Up on my stool, in my pleated black skirt, I crossed my legs carefully, and leaned forward on my exhausted copy of Ethan Frome.
Ms. Wharton used imagery to convey her literary intention. Yesterday, I asked you to go home and dig for examples of imagery. In the Introduction, we can begin to visualize the harsh environment that will be the backdrop for the tragically ironic lives of Ethan, Mattie, and Zeena. Can…
The sight of another dramatic and larger piece of granite on John’s desk, three rows back, caught my eyes.
This rock was the size of a pound cake. John, Peter’s best friend and a light-hearted student with dark brown hair and eyes the color of dark topaz, replied, “I camped with Peter’s family and found this piece of granite by our tent. I knew you would like it.”
By now, ten minutes had elapsed and I had imagery on my mind.
Great, John. After class, bring that specimen over to my desk so I can take a look.
“Sure, Mrs. Sabraw.”
OK. Enough discussion about feldspar, mica, and quartz. Turn to page 13. Harmon Gow suggests that Ethan had been in Starkfied “too many winters.” Who found some concrete examples of stark imagery?
In the next 20 seconds, my lecture about imagery changed into a surreal burst of terminal realism in a very bad way.
John stood up, from his back row seat, and threw his large piece of granite at me.
At times like this, when faced with murder and death, one’s mind thinks in odd ways.
What could I have possibly done to John to cause him to kill me? How can I survive? How fast can I fall off this stool onto the stark linoleum floor?
Maybe it was that I was in the Ethan Frome mode.
Maybe it was that the Good Lord had equipped me with an adrenal gland the size of the Pearl of Great Price.
Maybe it was that my peripheral vision had detected a hostile moving large object coming my way in a straight trajectory.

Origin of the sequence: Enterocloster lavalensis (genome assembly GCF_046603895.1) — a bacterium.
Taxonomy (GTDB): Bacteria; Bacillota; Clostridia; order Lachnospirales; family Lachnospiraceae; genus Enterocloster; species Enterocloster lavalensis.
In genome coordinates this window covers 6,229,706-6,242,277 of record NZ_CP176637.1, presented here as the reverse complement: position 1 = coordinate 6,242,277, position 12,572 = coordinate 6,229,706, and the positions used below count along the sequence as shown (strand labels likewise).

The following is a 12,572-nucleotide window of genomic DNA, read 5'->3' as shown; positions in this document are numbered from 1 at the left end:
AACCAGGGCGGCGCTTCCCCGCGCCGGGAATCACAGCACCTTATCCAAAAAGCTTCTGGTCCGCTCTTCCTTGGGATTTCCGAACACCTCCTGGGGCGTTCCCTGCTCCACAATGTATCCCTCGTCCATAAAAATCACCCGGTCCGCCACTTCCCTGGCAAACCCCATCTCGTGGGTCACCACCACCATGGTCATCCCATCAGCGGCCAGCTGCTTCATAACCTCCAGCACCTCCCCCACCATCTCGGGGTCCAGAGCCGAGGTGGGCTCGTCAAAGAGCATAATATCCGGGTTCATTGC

I hit the deck.
On the floor that was covered with chalk dust, residue from my exhilarating lecture the day before on irony in Ethan Frome, I felt the granite rock bounce off my back.
The granite rock bounced off my back.
It skipped across the floor three times, like the wafer-stones I had bounced across a pond in my youth.
In my prostrate form, my heart still hammering, the surreal became the real—that formidable hunk of granite was, in reality, a painted piece of foam rubber.
“April Fool’s Mrs. Sabraw!” yelled Peter and John.
Half of the class, the B students, roared with laughter.
The other half, the A students, sat mortified like automatons, worried that their teacher, the one who would issue their grade and write their letter of recommendation, might be dead or emotionally damaged. And couldn’t write that letter.
Dusting my skirt off and climbing back on my stool, I gathered myself up.
OK. Turn to page 14. There you will see at the bottom of the page, some excellent examples of stark imagery. Peter, could you read please?
“About a mile farther, on a road I had never traveled, we came to an orchard of starved apple-trees writhing over a hillside among outcroppings of slate that nuzzled up through the snow like animals pushing out their noses to breathe. “
Do any of you know what slate is?
It’s a dark grey mineral, the same color as the moon.
Photo by Cheri Block Sabraw 2009 From Atop Mt. Diablo An Outcropping